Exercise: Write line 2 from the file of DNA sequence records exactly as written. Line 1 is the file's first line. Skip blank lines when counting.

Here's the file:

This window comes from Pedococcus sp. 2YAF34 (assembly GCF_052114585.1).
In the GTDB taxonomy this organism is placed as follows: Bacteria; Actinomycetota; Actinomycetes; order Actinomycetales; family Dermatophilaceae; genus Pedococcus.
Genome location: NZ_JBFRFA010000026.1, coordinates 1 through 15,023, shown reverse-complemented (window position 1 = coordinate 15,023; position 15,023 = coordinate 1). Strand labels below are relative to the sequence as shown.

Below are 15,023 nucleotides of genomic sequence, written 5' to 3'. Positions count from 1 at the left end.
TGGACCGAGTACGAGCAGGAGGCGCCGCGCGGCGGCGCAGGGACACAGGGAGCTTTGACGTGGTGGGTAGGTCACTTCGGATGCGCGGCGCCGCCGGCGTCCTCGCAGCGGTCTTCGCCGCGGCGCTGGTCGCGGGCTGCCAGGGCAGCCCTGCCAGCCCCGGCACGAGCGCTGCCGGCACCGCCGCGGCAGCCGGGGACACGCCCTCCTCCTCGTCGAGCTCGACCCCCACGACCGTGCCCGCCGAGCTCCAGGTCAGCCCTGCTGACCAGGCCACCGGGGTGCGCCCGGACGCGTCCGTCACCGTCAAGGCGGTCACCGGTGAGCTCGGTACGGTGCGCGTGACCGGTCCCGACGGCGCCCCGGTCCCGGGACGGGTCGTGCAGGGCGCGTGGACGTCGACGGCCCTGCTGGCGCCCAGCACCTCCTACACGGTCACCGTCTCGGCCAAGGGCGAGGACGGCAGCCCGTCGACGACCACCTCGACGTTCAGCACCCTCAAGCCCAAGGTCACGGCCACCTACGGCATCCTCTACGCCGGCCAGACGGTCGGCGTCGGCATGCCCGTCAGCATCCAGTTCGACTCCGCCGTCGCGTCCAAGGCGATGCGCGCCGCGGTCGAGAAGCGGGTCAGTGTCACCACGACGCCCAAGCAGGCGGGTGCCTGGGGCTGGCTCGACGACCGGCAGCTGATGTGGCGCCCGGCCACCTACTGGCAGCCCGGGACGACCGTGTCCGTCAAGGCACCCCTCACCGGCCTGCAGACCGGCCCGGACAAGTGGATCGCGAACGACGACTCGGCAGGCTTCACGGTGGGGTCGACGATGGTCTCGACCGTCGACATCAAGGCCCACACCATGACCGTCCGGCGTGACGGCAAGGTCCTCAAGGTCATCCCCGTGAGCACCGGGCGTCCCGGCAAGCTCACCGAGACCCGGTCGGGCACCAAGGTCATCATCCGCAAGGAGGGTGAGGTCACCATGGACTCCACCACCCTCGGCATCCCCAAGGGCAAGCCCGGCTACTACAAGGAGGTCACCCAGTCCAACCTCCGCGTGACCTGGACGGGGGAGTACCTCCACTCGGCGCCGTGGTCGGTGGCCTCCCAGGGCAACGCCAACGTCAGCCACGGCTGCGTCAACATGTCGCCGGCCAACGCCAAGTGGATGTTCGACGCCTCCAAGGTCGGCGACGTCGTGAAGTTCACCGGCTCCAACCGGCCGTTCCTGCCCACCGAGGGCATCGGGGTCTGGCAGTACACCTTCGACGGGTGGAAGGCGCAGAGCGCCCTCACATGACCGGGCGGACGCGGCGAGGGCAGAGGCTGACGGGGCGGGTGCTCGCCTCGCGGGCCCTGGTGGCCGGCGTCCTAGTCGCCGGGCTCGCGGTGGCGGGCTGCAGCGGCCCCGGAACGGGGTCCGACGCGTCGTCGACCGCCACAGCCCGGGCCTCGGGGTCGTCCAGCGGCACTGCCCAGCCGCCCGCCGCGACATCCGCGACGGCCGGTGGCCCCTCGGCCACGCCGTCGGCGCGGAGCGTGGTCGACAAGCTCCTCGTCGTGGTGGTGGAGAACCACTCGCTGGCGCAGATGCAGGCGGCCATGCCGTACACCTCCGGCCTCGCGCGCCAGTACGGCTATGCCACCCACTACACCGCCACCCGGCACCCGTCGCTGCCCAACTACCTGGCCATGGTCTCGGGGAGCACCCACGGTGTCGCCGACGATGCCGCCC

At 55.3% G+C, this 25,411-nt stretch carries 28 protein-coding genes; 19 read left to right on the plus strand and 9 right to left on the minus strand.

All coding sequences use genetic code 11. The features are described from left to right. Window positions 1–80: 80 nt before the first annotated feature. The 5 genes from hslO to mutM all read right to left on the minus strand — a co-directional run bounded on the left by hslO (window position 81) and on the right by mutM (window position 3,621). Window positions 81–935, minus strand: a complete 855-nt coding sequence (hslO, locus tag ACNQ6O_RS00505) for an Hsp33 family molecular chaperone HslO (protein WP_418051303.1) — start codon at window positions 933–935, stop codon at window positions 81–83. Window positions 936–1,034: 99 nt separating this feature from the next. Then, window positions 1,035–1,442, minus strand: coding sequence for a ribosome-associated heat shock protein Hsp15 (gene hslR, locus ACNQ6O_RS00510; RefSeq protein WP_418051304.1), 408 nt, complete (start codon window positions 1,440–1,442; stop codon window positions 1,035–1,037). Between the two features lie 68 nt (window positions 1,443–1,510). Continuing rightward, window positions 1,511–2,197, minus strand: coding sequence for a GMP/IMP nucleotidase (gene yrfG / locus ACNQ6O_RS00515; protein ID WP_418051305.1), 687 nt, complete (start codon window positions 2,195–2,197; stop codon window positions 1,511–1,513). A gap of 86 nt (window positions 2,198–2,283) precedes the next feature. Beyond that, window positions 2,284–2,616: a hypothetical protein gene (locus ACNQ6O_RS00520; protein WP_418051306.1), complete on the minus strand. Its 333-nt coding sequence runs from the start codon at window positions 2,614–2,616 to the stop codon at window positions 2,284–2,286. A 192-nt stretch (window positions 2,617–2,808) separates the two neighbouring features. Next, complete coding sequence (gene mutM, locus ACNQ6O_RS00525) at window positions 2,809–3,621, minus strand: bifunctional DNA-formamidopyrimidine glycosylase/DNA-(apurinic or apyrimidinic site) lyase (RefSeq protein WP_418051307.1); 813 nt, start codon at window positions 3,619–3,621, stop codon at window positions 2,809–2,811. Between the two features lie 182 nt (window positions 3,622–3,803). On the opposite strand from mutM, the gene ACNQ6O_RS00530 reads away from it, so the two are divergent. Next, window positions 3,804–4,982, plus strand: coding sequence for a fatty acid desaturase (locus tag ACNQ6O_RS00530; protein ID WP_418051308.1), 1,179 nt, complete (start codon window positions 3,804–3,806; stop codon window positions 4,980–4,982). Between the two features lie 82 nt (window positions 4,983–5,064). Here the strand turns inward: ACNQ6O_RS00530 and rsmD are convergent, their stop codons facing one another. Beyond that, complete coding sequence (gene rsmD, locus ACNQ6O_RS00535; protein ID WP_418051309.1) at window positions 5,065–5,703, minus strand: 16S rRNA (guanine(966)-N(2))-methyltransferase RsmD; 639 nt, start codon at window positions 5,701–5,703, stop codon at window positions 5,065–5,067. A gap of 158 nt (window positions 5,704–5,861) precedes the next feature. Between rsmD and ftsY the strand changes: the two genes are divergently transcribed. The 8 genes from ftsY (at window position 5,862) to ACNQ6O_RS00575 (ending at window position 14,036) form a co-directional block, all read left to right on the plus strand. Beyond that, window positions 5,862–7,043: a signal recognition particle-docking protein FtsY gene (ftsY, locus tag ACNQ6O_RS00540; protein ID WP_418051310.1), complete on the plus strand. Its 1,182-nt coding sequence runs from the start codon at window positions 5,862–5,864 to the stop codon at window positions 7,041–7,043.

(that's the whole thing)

In the GTDB taxonomy this organism is placed as follows: Bacteria; Actinomycetota; Actinomycetes; order Actinomycetales; family Dermatophilaceae; genus Pedococcus.